“The Ag Health Study is a study of more than 57,000 farmers with their pesticide applicators, and they had followed them since the mid ’90s to look at effects of pesticides exposure. And one of the pesticides that they’ve looked at is glyphosate,” Dunn explained.

“In 2005, there was even a journal article that demonstrated that there was no association between glyphosate in any kind of cancer whatsoever. That data was refreshed in 2013, and once again, the data demonstrated unequivocally that there was no association between glyphosate and any kind of cancer,” she said.

However, that second set of data was never published.

“Which is just incredible because the person who had that data said that it would have changed the outcome of the France-based International Agency for Research on Cancer (IARC) decision.”

“That was in 2015, and why the research was not published is beyond me,” Dunn said.

According to her, IARC is going completely in the wrong direction.

“The IARC have gotten much more involved in looking at things that are not carcinogens, and out of abundance of caution, I guess – I’m not sure what their motivation is – they’ve decided to classify them as carcinogens anyway,” Dunn said.

Hundreds of Studies Point to Glyphosate Being Safe

Herbicide is Non-Toxic if Used Correctly, Expert Says

By Joanne Lui, Associate Editor

Glyphosate herbicide, produced under the well-known brand of Roundup, or any of its generic labels, has been studied around the world with absolutely no findings showing it to be toxic if used correctly. California Ag Today recently interviewed Liza Dunn, an emergency medical doctor, and also a medical toxicologist on the faculty of Washington University in St. Louis, about the herbicide. She’s been working with Monsanto for about a year.

Monsanto has done lots and lots of studies, and not only Monsanto, but there are six full data packages that review using very, very, very intensive laboratory and epidemiologic techniques to look and see if something is actually causing a problem,” Dunn said.

But according to media reports, glyphosate does cause big problems.

“We have never found any problem with any health claim with glyphosate, and this is both independent researchers and researchers who are based with industry, so when you look at the evidence objectively, there is no health claim that has ever been demonstrated with glyphosate. If you use it as directed, it is incredibly, virtually non-toxic,” Dunn explained.

According to Dunn, that’s been proven by more than 100 toxicology studies.

“There are different levels that you have to study when you’re bringing your product to market, so different things that you have to look at. We have produced multiple, multiple studies, way in excess of what regulatory agencies have required, in order to demonstrate the safety and virtual non-toxicity of our product,” Dunn said.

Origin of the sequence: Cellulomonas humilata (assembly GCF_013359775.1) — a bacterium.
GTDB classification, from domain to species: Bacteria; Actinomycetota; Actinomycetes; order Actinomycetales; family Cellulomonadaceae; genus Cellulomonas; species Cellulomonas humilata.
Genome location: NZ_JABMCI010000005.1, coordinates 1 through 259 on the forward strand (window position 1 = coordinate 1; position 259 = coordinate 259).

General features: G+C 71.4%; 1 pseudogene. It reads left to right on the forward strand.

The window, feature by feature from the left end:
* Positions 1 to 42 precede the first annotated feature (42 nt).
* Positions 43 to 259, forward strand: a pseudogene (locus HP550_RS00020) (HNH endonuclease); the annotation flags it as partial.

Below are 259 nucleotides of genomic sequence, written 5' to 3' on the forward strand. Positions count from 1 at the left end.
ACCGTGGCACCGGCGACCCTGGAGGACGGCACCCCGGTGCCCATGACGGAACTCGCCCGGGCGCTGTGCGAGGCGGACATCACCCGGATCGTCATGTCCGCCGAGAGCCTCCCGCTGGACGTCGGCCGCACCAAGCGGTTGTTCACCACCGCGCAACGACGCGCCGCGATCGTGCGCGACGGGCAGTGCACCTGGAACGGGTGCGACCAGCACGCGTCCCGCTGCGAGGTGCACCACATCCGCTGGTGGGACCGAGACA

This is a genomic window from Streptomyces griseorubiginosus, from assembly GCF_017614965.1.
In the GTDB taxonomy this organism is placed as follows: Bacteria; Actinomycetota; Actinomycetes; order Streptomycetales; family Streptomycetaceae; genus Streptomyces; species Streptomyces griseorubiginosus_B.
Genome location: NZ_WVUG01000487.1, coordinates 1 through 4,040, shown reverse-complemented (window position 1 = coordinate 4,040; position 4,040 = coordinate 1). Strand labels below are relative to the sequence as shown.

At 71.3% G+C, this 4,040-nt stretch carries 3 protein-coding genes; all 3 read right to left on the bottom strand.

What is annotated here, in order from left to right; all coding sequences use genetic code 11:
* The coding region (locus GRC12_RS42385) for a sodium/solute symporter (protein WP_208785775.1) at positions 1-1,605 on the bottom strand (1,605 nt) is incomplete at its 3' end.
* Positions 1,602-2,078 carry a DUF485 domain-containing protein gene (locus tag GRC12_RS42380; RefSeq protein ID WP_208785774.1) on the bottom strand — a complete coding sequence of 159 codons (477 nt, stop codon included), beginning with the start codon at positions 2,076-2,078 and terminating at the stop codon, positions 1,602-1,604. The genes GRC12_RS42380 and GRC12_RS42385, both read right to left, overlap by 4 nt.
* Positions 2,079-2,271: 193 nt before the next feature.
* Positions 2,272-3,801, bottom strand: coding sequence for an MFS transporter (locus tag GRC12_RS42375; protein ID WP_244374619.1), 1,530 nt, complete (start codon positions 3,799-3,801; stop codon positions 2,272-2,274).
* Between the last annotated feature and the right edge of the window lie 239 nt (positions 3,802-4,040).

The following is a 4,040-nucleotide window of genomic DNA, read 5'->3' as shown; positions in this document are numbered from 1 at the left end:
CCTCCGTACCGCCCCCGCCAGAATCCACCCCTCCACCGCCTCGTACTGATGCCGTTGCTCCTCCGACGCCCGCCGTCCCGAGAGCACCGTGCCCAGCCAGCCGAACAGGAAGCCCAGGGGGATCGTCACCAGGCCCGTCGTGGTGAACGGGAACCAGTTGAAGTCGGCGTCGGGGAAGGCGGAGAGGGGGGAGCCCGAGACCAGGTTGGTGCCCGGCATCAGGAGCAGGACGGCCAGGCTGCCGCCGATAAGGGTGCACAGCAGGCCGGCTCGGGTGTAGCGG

Jasieniuk on Weed Evolution

Tracking Herbicide Resistance in Weed Evolution  

By Emily McKay Johnson, Associate Editor

 

Marie Jasieniuk, professor and weed scientist at UC Davis College of Agricultural and Environmental Sciences, discussed her groundbreaking research, “I work on the population genetics and evolution of agricultural weeds and invasive plants,” she said. “We use molecular tools to look at the origins and spread of weeds. We also use molecular tools and genetic studies to understand the evolution of herbicide resistance in weeds,” Jasieniuk added, “to be able to propose management approaches that reduce the likelihood of further evolution and spread of resistant weeds.”

UC Davis Annual Weed Day 2016
UC Davis Annual Weed Day 2016

Jasieniuk and her team identify the origins of invasive plants, and determine how they were introduced. “We study how they were introduced, how they have spread and whether they have been introduced multiple times. Again, if we understand how they’re spreading, we can do something to try to stop the spread,” she said.

Italian rye grass, a weed Jasieniuk is currently studying, is problematic because it is resistant to Roundup, a popularly used weed and grass killer by growers. “UC ANR Cooperative Extension specialist, now emeritus, Tom Lanini, and I sampled over 100 locations of Italian rye grass and tested them for resistance to Roundup ten years ago,” she said about the project, funded by USDA. “Last year, we re-sampled all of those sites, and we’re re-testing to see if there’s been an increase or a decrease or no change in resistance to glyphosate, to Roundup,” she said.

Roundup isn’t the only weed and grass killer available on the market. “We’re looking at resistance to three other herbicides,” she said. Working with growers to determine the most efficacious weed treatments that also reduce the likelihood of wood resistance to herbicides,” Jasieniuk explained, “We interview growers about their herbicide use, non-chemical approaches, and integrated management techniques to identify management practices that correlate highly with low or no resistance,” she explained.

Resistance management is found to be more effective with a rotation of various herbicides. “What you want to do is rotate different types of herbicides with different modes of action,” Jasieniuk said. “Perhaps do tank mixes and incorporate non-chemical approaches as well,” she added.

Eliminating weeds can be as simple as disking and digging them out with a shovel when there are only a few. “I think, in many cases, this would have done a lot to prevent new weeds from coming in and certainly resistant weeds from spreading,” she noted.

AGRICULTURAL AWARDS – 2013 World Food Prize